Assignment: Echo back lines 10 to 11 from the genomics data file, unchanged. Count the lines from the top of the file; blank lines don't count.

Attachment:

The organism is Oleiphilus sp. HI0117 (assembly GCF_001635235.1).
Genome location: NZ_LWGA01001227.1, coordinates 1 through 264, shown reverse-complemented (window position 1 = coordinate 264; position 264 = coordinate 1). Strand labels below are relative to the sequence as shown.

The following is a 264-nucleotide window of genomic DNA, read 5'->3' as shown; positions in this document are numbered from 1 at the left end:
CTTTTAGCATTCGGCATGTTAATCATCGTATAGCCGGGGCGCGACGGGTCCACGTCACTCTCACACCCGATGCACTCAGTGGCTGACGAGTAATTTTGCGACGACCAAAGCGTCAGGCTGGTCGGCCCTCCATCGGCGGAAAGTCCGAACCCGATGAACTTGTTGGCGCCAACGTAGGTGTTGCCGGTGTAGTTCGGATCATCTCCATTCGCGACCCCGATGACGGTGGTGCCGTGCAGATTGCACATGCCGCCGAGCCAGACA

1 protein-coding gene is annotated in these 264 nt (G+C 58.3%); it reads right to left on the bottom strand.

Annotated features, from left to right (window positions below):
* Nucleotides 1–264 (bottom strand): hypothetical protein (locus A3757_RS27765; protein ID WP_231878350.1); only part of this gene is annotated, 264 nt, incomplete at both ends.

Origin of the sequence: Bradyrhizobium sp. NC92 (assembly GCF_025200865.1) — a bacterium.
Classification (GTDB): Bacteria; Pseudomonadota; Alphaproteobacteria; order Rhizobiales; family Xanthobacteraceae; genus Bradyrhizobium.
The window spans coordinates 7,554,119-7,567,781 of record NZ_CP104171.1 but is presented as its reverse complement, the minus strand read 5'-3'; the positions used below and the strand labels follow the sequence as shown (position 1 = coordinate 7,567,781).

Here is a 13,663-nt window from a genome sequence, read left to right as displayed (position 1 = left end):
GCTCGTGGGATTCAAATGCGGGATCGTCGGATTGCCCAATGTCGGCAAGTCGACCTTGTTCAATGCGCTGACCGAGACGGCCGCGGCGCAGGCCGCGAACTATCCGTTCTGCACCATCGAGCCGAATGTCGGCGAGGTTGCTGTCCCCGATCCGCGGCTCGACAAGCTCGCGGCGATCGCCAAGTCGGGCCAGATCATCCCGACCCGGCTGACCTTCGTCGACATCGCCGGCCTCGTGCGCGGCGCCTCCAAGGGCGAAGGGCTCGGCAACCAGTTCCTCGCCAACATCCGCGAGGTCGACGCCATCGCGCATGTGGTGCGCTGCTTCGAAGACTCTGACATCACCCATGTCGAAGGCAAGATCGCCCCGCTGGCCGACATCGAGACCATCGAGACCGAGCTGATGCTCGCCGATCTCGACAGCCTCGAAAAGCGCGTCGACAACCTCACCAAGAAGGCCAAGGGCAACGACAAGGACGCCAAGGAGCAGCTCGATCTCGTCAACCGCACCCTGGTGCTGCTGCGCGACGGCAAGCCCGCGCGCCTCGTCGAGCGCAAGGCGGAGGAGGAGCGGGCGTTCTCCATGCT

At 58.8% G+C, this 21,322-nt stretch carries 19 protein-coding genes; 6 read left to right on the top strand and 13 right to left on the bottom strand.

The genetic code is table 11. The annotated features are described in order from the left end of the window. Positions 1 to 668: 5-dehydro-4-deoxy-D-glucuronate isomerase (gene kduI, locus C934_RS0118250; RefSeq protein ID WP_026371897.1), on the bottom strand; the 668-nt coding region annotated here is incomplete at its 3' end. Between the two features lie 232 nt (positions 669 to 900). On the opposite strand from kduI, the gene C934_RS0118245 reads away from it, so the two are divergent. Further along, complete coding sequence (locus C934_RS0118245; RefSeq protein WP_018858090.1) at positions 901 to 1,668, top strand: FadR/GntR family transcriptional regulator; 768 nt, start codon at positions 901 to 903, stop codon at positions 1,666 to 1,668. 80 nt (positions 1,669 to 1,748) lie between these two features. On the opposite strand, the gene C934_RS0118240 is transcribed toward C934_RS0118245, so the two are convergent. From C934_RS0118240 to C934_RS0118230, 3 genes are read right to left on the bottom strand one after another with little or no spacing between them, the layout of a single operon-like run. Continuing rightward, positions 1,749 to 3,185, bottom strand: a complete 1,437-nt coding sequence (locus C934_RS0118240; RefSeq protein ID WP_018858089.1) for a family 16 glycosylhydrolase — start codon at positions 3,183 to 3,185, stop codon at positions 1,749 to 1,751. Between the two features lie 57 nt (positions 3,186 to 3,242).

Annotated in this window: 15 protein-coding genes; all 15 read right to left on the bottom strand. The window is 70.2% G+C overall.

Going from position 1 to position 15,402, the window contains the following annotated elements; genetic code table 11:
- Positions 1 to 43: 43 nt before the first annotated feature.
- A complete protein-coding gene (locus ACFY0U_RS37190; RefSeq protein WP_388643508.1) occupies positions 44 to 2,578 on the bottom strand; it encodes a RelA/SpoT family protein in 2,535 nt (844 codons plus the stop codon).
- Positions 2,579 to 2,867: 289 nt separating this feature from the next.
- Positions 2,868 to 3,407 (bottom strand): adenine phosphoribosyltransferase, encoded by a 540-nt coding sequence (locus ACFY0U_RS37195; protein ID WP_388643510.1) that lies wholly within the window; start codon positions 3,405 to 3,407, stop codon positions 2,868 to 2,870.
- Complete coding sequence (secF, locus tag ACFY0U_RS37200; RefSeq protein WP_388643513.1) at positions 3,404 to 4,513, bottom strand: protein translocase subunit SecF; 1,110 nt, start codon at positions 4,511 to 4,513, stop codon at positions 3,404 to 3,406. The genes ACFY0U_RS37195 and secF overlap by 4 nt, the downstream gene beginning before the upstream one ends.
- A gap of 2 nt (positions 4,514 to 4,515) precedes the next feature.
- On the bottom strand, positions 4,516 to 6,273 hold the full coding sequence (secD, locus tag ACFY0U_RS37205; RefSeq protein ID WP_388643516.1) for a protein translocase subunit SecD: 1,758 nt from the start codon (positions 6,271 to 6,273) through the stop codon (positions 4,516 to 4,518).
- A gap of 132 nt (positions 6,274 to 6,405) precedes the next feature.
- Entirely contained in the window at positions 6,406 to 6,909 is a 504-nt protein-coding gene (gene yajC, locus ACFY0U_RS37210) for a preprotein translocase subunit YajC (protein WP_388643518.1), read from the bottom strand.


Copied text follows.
The window spans coordinates 7,554,119-7,567,781 of record NZ_CP104171.1 but is presented as its reverse complement, the minus strand read 5'-3'; the positions used below and the strand labels follow the sequence as shown (position 1 = coordinate 7,567,781).

Here is a 13,663-nt window from a genome sequence, read left to right as displayed (position 1 = left end):